06 June 2023 |

Where Most 1:1’s Crumble

By Alex Alleyne

A 1:1 with your sellers is a critical opportunity for you to both learn and share. Where most sales leaders falter, is they see it as an opportunity to do more of the latter and less of the former.

All too often, I see the following format:

  • Ask how they are
  • Discuss the latest change in the weather
  • Ask what deal developments have happened in the last week
  • Align on deal next steps
  • Recap, rinse, repeat

At its core, a 1:1 shouldn’t be seen as an opportunity to walk through deal reviews. Your goal is to unpack your sellers’ personal and professional motivations whilst using the time to align as to how you can both take shared steps forward in line with these motivations.

Your 1:1 Is Dead Without Structure

Do you encourage your sellers to go into a customer meeting unprepared and without an agenda? I didn’t think so.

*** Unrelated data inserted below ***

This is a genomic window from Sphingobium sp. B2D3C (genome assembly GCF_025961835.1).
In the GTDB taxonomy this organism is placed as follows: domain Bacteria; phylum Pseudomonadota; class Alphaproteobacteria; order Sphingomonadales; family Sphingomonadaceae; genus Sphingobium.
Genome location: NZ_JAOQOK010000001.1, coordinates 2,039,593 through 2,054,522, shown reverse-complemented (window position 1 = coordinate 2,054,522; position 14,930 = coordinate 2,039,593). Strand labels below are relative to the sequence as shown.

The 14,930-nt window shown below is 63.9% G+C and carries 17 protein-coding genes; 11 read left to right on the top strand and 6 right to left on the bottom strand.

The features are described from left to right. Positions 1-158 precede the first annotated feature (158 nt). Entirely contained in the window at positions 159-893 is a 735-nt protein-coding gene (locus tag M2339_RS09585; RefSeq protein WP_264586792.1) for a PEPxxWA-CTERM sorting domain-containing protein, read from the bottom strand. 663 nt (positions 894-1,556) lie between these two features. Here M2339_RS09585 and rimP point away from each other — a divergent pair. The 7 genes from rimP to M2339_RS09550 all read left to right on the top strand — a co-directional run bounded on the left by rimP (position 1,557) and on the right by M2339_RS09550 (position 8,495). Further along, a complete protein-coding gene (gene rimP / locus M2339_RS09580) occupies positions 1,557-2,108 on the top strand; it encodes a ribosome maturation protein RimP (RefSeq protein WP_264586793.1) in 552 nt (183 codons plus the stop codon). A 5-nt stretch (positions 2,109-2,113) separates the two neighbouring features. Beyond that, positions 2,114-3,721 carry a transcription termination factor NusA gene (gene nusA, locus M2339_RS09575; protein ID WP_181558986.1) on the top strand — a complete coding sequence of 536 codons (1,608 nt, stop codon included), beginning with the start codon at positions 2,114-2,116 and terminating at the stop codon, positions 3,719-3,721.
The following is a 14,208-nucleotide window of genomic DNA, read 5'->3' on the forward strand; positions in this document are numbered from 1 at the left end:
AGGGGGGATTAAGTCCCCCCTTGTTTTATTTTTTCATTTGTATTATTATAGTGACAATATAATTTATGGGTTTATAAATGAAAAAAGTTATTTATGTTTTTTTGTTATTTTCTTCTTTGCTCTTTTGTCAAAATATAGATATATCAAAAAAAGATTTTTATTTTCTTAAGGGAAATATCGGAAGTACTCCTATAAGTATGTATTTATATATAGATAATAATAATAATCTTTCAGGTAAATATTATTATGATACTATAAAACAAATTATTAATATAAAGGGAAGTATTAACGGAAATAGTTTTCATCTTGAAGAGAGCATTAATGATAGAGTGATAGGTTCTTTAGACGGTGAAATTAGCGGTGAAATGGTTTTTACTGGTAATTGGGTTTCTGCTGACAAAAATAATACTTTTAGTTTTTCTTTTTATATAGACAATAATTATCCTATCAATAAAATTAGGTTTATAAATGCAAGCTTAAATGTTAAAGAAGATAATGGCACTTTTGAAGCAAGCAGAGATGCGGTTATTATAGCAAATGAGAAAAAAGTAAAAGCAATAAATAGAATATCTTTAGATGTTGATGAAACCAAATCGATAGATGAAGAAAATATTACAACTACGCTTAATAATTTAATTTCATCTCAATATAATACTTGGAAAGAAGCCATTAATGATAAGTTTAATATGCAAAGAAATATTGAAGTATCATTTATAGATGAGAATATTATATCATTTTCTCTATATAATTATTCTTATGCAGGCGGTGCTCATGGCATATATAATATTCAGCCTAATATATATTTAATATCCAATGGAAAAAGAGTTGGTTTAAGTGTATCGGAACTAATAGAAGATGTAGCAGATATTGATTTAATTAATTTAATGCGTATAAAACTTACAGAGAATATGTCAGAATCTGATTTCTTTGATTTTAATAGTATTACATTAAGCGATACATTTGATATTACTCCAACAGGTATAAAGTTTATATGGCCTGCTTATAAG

So why would you be comfortable doing the same when it comes to your team? You shouldn’t be.

All 1:1’s should have a clearly defined agenda, structure and purpose that is outlined within your calendar invite.

With my directs, the agenda reads as follows:

  1. Anything top of mind, whether personal or professional.
  2. Update on your state of play when it comes to Recruitment, Retention & Revenue.
  3. Your top 3 priorities for the week ahead.
  4. Updates and feedback from me.

Why is the order intentionally mapped this way?

1: I always start with anything that is top of mind for my direct report. This gives them the opportunity to feel heard, valued and important, by starting the meeting with the most notable points in their mind. By tackling these first, it sets a strong tone for the rest of the 1:1 with your direct report feeling like they have an early win, allowing them to now focus on the rest of the agenda.

2: The 3 R’s are something I learned from researching Jeremy Duggan and how he scaled AppDynamics, which eventually sold to Cisco for $3.7B.